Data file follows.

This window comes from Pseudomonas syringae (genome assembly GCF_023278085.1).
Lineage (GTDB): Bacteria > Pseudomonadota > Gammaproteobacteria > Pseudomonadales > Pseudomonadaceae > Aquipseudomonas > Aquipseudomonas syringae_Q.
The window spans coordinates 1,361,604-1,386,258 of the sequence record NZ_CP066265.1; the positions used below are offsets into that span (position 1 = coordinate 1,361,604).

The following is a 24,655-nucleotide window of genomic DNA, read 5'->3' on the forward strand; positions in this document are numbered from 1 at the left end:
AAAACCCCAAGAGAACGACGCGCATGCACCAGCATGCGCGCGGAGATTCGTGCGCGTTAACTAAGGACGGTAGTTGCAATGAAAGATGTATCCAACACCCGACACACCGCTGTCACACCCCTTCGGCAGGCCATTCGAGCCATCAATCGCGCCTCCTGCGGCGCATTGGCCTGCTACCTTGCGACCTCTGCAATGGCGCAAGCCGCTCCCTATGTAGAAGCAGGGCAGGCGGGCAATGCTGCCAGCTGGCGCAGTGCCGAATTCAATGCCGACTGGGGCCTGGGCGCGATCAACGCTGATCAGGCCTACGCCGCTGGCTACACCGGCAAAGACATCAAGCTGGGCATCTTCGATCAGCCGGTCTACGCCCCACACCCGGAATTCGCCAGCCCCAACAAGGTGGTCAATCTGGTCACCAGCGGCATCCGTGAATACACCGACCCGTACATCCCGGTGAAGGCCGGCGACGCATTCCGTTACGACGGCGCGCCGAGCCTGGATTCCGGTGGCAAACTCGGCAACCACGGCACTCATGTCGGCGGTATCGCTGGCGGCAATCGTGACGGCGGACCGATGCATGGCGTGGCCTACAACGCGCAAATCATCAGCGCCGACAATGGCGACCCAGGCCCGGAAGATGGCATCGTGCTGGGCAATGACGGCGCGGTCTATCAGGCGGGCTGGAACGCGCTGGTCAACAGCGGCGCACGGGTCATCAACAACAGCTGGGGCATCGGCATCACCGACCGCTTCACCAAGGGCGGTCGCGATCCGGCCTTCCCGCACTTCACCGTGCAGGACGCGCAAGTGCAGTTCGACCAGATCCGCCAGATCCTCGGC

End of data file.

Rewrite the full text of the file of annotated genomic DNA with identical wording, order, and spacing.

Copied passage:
This window comes from Pseudomonas syringae (genome assembly GCF_023278085.1).
Lineage (GTDB): Bacteria > Pseudomonadota > Gammaproteobacteria > Pseudomonadales > Pseudomonadaceae > Aquipseudomonas > Aquipseudomonas syringae_Q.
The window spans coordinates 1,361,604-1,386,258 of the sequence record NZ_CP066265.1; the positions used below are offsets into that span (position 1 = coordinate 1,361,604).

The following is a 24,655-nucleotide window of genomic DNA, read 5'->3' on the forward strand; positions in this document are numbered from 1 at the left end:
AAAACCCCAAGAGAACGACGCGCATGCACCAGCATGCGCGCGGAGATTCGTGCGCGTTAACTAAGGACGGTAGTTGCAATGAAAGATGTATCCAACACCCGACACACCGCTGTCACACCCCTTCGGCAGGCCATTCGAGCCATCAATCGCGCCTCCTGCGGCGCATTGGCCTGCTACCTTGCGACCTCTGCAATGGCGCAAGCCGCTCCCTATGTAGAAGCAGGGCAGGCGGGCAATGCTGCCAGCTGGCGCAGTGCCGAATTCAATGCCGACTGGGGCCTGGGCGCGATCAACGCTGATCAGGCCTACGCCGCTGGCTACACCGGCAAAGACATCAAGCTGGGCATCTTCGATCAGCCGGTCTACGCCCCACACCCGGAATTCGCCAGCCCCAACAAGGTGGTCAATCTGGTCACCAGCGGCATCCGTGAATACACCGACCCGTACATCCCGGTGAAGGCCGGCGACGCATTCCGTTACGACGGCGCGCCGAGCCTGGATTCCGGTGGCAAACTCGGCAACCACGGCACTCATGTCGGCGGTATCGCTGGCGGCAATCGTGACGGCGGACCGATGCATGGCGTGGCCTACAACGCGCAAATCATCAGCGCCGACAATGGCGACCCAGGCCCGGAAGATGGCATCGTGCTGGGCAATGACGGCGCGGTCTATCAGGCGGGCTGGAACGCGCTGGTCAACAGCGGCGCACGGGTCATCAACAACAGCTGGGGCATCGGCATCACCGACCGCTTCACCAAGGGCGGTCGCGATCCGGCCTTCCCGCACTTCACCGTGCAGGACGCGCAAGTGCAGTTCGACCAGATCCGCCAGATCCTCGGC